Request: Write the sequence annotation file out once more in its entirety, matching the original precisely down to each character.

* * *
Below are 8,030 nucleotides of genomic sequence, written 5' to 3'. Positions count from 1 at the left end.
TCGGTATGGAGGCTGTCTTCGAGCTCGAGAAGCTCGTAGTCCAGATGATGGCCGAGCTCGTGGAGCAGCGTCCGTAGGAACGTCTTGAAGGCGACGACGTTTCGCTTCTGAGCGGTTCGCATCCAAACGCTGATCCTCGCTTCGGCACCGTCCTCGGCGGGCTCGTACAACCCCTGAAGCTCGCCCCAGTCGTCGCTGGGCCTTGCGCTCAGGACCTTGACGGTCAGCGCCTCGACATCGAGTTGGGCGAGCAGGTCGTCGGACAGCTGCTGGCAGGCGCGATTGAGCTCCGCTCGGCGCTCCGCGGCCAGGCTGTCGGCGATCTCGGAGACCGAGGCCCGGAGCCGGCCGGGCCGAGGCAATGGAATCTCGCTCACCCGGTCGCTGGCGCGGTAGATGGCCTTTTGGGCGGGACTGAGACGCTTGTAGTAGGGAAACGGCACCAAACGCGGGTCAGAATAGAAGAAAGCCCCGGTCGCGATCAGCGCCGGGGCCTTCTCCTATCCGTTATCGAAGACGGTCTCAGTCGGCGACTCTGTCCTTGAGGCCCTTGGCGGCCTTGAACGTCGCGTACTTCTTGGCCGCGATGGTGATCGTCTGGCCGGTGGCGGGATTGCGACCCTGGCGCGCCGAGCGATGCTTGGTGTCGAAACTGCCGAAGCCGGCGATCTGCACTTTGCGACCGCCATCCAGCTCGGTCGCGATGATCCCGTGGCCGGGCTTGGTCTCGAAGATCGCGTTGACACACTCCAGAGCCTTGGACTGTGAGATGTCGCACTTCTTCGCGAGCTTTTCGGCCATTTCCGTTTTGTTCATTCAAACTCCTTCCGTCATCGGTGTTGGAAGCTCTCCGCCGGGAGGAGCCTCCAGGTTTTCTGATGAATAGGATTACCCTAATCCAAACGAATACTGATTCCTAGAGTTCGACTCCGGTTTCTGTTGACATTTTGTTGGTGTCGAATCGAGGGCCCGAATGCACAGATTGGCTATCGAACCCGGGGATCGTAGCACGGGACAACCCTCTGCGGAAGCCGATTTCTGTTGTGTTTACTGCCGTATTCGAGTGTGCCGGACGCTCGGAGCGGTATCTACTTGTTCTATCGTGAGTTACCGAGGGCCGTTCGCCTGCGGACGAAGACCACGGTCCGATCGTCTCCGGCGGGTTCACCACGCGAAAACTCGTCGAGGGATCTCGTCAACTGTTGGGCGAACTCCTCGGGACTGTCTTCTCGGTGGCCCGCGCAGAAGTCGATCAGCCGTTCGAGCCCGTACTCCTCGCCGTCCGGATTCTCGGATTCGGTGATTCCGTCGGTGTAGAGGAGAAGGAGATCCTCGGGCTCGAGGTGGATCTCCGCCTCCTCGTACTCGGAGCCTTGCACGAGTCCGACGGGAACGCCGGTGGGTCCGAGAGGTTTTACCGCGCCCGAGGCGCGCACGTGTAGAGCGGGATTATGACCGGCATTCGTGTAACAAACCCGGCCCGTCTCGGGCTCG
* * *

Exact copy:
Below are 8,030 nucleotides of genomic sequence, written 5' to 3'. Positions count from 1 at the left end.
TCGGTATGGAGGCTGTCTTCGAGCTCGAGAAGCTCGTAGTCCAGATGATGGCCGAGCTCGTGGAGCAGCGTCCGTAGGAACGTCTTGAAGGCGACGACGTTTCGCTTCTGAGCGGTTCGCATCCAAACGCTGATCCTCGCTTCGGCACCGTCCTCGGCGGGCTCGTACAACCCCTGAAGCTCGCCCCAGTCGTCGCTGGGCCTTGCGCTCAGGACCTTGACGGTCAGCGCCTCGACATCGAGTTGGGCGAGCAGGTCGTCGGACAGCTGCTGGCAGGCGCGATTGAGCTCCGCTCGGCGCTCCGCGGCCAGGCTGTCGGCGATCTCGGAGACCGAGGCCCGGAGCCGGCCGGGCCGAGGCAATGGAATCTCGCTCACCCGGTCGCTGGCGCGGTAGATGGCCTTTTGGGCGGGACTGAGACGCTTGTAGTAGGGAAACGGCACCAAACGCGGGTCAGAATAGAAGAAAGCCCCGGTCGCGATCAGCGCCGGGGCCTTCTCCTATCCGTTATCGAAGACGGTCTCAGTCGGCGACTCTGTCCTTGAGGCCCTTGGCGGCCTTGAACGTCGCGTACTTCTTGGCCGCGATGGTGATCGTCTGGCCGGTGGCGGGATTGCGACCCTGGCGCGCCGAGCGATGCTTGGTGTCGAAACTGCCGAAGCCGGCGATCTGCACTTTGCGACCGCCATCCAGCTCGGTCGCGATGATCCCGTGGCCGGGCTTGGTCTCGAAGATCGCGTTGACACACTCCAGAGCCTTGGACTGTGAGATGTCGCACTTCTTCGCGAGCTTTTCGGCCATTTCCGTTTTGTTCATTCAAACTCCTTCCGTCATCGGTGTTGGAAGCTCTCCGCCGGGAGGAGCCTCCAGGTTTTCTGATGAATAGGATTACCCTAATCCAAACGAATACTGATTCCTAGAGTTCGACTCCGGTTTCTGTTGACATTTTGTTGGTGTCGAATCGAGGGCCCGAATGCACAGATTGGCTATCGAACCCGGGGATCGTAGCACGGGACAACCCTCTGCGGAAGCCGATTTCTGTTGTGTTTACTGCCGTATTCGAGTGTGCCGGACGCTCGGAGCGGTATCTACTTGTTCTATCGTGAGTTACCGAGGGCCGTTCGCCTGCGGACGAAGACCACGGTCCGATCGTCTCCGGCGGGTTCACCACGCGAAAACTCGTCGAGGGATCTCGTCAACTGTTGGGCGAACTCCTCGGGACTGTCTTCTCGGTGGCCCGCGCAGAAGTCGATCAGCCGTTCGAGCCCGTACTCCTCGCCGTCCGGATTCTCGGATTCGGTGATTCCGTCGGTGTAGAGGAGAAGGAGATCCTCGGGCTCGAGGTGGATCTCCGCCTCCTCGTACTCGGAGCCTTGCACGAGTCCGACGGGAACGCCGGTGGGTCCGAGAGGTTTTACCGCGCCCGAGGCGCGCACGTGTAGAGCGGGATTATGACCGGCATTCGTGTAACAAACCCGGCCCGTCTCGGGCTCG